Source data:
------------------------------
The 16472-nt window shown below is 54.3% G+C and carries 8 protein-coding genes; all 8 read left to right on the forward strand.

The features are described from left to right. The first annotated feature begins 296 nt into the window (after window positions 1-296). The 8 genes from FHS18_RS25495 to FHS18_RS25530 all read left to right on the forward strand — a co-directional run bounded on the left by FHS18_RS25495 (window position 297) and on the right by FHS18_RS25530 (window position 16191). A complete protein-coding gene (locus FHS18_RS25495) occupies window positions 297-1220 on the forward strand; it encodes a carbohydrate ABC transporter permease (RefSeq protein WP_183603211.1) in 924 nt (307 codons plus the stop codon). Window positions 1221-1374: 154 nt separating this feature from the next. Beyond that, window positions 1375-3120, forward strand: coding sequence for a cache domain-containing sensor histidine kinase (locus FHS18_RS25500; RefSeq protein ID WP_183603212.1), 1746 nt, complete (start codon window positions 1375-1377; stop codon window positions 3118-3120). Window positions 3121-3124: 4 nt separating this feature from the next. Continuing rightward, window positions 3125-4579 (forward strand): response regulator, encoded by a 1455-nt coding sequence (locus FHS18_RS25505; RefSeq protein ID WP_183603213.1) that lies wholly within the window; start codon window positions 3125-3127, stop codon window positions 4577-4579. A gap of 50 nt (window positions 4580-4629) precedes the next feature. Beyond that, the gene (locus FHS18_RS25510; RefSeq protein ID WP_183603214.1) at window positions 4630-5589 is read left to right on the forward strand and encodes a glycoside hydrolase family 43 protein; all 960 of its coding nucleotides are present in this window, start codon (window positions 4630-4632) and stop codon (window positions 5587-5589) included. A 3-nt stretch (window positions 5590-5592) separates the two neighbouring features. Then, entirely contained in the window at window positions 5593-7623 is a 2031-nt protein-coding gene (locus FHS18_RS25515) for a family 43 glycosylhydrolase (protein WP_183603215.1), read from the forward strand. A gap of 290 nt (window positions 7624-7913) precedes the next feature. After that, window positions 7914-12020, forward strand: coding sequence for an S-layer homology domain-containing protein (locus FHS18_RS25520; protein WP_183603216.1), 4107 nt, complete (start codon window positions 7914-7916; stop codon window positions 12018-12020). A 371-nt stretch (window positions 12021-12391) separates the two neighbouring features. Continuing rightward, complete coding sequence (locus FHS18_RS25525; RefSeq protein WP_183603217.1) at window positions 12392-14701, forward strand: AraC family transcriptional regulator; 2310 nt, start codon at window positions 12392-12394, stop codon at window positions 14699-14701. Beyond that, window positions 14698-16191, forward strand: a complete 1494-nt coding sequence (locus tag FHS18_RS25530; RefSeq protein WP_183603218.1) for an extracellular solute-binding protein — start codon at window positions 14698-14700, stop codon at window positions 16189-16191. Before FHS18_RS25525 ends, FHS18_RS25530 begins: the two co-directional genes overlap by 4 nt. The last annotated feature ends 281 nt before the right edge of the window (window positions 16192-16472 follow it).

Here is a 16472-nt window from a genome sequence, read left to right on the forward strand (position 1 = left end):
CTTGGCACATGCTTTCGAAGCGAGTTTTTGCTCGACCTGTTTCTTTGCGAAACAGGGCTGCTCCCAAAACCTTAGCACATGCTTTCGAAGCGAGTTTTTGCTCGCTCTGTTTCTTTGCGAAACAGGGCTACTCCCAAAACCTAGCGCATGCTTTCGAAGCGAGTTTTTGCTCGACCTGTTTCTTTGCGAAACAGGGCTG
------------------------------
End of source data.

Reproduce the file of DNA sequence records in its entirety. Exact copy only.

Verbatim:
The 16472-nt window shown below is 54.3% G+C and carries 8 protein-coding genes; all 8 read left to right on the forward strand.

The features are described from left to right. The first annotated feature begins 296 nt into the window (after window positions 1-296). The 8 genes from FHS18_RS25495 to FHS18_RS25530 all read left to right on the forward strand — a co-directional run bounded on the left by FHS18_RS25495 (window position 297) and on the right by FHS18_RS25530 (window position 16191). A complete protein-coding gene (locus FHS18_RS25495) occupies window positions 297-1220 on the forward strand; it encodes a carbohydrate ABC transporter permease (RefSeq protein WP_183603211.1) in 924 nt (307 codons plus the stop codon). Window positions 1221-1374: 154 nt separating this feature from the next. Beyond that, window positions 1375-3120, forward strand: coding sequence for a cache domain-containing sensor histidine kinase (locus FHS18_RS25500; RefSeq protein ID WP_183603212.1), 1746 nt, complete (start codon window positions 1375-1377; stop codon window positions 3118-3120). Window positions 3121-3124: 4 nt separating this feature from the next. Continuing rightward, window positions 3125-4579 (forward strand): response regulator, encoded by a 1455-nt coding sequence (locus FHS18_RS25505; RefSeq protein ID WP_183603213.1) that lies wholly within the window; start codon window positions 3125-3127, stop codon window positions 4577-4579. A gap of 50 nt (window positions 4580-4629) precedes the next feature. Beyond that, the gene (locus FHS18_RS25510; RefSeq protein ID WP_183603214.1) at window positions 4630-5589 is read left to right on the forward strand and encodes a glycoside hydrolase family 43 protein; all 960 of its coding nucleotides are present in this window, start codon (window positions 4630-4632) and stop codon (window positions 5587-5589) included. A 3-nt stretch (window positions 5590-5592) separates the two neighbouring features. Then, entirely contained in the window at window positions 5593-7623 is a 2031-nt protein-coding gene (locus FHS18_RS25515) for a family 43 glycosylhydrolase (protein WP_183603215.1), read from the forward strand. A gap of 290 nt (window positions 7624-7913) precedes the next feature. After that, window positions 7914-12020, forward strand: coding sequence for an S-layer homology domain-containing protein (locus FHS18_RS25520; protein WP_183603216.1), 4107 nt, complete (start codon window positions 7914-7916; stop codon window positions 12018-12020). A 371-nt stretch (window positions 12021-12391) separates the two neighbouring features. Continuing rightward, complete coding sequence (locus FHS18_RS25525; RefSeq protein WP_183603217.1) at window positions 12392-14701, forward strand: AraC family transcriptional regulator; 2310 nt, start codon at window positions 12392-12394, stop codon at window positions 14699-14701. Beyond that, window positions 14698-16191, forward strand: a complete 1494-nt coding sequence (locus tag FHS18_RS25530; RefSeq protein WP_183603218.1) for an extracellular solute-binding protein — start codon at window positions 14698-14700, stop codon at window positions 16189-16191. Before FHS18_RS25525 ends, FHS18_RS25530 begins: the two co-directional genes overlap by 4 nt. The last annotated feature ends 281 nt before the right edge of the window (window positions 16192-16472 follow it).

Here is a 16472-nt window from a genome sequence, read left to right on the forward strand (position 1 = left end):
CTTGGCACATGCTTTCGAAGCGAGTTTTTGCTCGACCTGTTTCTTTGCGAAACAGGGCTGCTCCCAAAACCTTAGCACATGCTTTCGAAGCGAGTTTTTGCTCGCTCTGTTTCTTTGCGAAACAGGGCTACTCCCAAAACCTAGCGCATGCTTTCGAAGCGAGTTTTTGCTCGACCTGTTTCTTTGCGAAACAGGGCTG